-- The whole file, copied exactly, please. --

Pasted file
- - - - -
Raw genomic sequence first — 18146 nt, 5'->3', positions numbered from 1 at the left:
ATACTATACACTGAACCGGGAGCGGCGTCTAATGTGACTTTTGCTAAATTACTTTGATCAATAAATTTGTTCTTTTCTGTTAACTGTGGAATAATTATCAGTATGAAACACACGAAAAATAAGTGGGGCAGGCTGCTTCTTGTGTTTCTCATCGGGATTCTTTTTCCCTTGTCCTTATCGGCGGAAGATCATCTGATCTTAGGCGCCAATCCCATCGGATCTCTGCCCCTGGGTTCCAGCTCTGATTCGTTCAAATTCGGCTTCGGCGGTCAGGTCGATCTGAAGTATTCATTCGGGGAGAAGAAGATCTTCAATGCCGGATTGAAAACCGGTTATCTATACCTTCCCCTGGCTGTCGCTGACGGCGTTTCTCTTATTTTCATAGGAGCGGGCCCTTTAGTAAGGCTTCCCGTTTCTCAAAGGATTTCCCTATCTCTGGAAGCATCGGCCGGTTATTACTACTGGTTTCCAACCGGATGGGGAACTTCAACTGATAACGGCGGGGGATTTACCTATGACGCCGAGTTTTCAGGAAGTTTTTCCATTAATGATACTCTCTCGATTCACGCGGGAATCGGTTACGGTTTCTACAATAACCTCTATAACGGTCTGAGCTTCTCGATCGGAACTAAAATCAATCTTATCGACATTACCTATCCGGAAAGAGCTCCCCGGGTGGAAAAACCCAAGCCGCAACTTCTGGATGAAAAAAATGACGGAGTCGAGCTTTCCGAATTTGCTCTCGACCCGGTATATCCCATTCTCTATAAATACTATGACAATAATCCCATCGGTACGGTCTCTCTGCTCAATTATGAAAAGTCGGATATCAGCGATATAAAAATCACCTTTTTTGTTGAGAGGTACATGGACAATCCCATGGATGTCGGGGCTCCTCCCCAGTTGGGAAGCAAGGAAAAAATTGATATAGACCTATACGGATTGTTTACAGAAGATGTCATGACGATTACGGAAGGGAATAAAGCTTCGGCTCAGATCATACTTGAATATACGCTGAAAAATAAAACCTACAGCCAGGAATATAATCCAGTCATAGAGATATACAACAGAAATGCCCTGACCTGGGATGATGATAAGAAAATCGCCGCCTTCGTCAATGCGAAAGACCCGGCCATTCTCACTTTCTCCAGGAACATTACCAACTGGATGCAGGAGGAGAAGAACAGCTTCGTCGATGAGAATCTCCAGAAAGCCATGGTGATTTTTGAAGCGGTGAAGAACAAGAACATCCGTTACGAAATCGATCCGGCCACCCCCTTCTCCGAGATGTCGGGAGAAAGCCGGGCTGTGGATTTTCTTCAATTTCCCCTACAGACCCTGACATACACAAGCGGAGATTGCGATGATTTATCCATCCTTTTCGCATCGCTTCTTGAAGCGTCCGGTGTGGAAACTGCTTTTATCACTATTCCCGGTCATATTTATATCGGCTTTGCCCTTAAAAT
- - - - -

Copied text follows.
Raw genomic sequence first — 18146 nt, 5'->3', positions numbered from 1 at the left:
ATACTATACACTGAACCGGGAGCGGCGTCTAATGTGACTTTTGCTAAATTACTTTGATCAATAAATTTGTTCTTTTCTGTTAACTGTGGAATAATTATCAGTATGAAACACACGAAAAATAAGTGGGGCAGGCTGCTTCTTGTGTTTCTCATCGGGATTCTTTTTCCCTTGTCCTTATCGGCGGAAGATCATCTGATCTTAGGCGCCAATCCCATCGGATCTCTGCCCCTGGGTTCCAGCTCTGATTCGTTCAAATTCGGCTTCGGCGGTCAGGTCGATCTGAAGTATTCATTCGGGGAGAAGAAGATCTTCAATGCCGGATTGAAAACCGGTTATCTATACCTTCCCCTGGCTGTCGCTGACGGCGTTTCTCTTATTTTCATAGGAGCGGGCCCTTTAGTAAGGCTTCCCGTTTCTCAAAGGATTTCCCTATCTCTGGAAGCATCGGCCGGTTATTACTACTGGTTTCCAACCGGATGGGGAACTTCAACTGATAACGGCGGGGGATTTACCTATGACGCCGAGTTTTCAGGAAGTTTTTCCATTAATGATACTCTCTCGATTCACGCGGGAATCGGTTACGGTTTCTACAATAACCTCTATAACGGTCTGAGCTTCTCGATCGGAACTAAAATCAATCTTATCGACATTACCTATCCGGAAAGAGCTCCCCGGGTGGAAAAACCCAAGCCGCAACTTCTGGATGAAAAAAATGACGGAGTCGAGCTTTCCGAATTTGCTCTCGACCCGGTATATCCCATTCTCTATAAATACTATGACAATAATCCCATCGGTACGGTCTCTCTGCTCAATTATGAAAAGTCGGATATCAGCGATATAAAAATCACCTTTTTTGTTGAGAGGTACATGGACAATCCCATGGATGTCGGGGCTCCTCCCCAGTTGGGAAGCAAGGAAAAAATTGATATAGACCTATACGGATTGTTTACAGAAGATGTCATGACGATTACGGAAGGGAATAAAGCTTCGGCTCAGATCATACTTGAATATACGCTGAAAAATAAAACCTACAGCCAGGAATATAATCCAGTCATAGAGATATACAACAGAAATGCCCTGACCTGGGATGATGATAAGAAAATCGCCGCCTTCGTCAATGCGAAAGACCCGGCCATTCTCACTTTCTCCAGGAACATTACCAACTGGATGCAGGAGGAGAAGAACAGCTTCGTCGATGAGAATCTCCAGAAAGCCATGGTGATTTTTGAAGCGGTGAAGAACAAGAACATCCGTTACGAAATCGATCCGGCCACCCCCTTCTCCGAGATGTCGGGAGAAAGCCGGGCTGTGGATTTTCTTCAATTTCCCCTACAGACCCTGACATACACAAGCGGAGATTGCGATGATTTATCCATCCTTTTCGCATCGCTTCTTGAAGCGTCCGGTGTGGAAACTGCTTTTATCACTATTCCCGGTCATATTTATATCGGCTTTGCCCTTAAAAT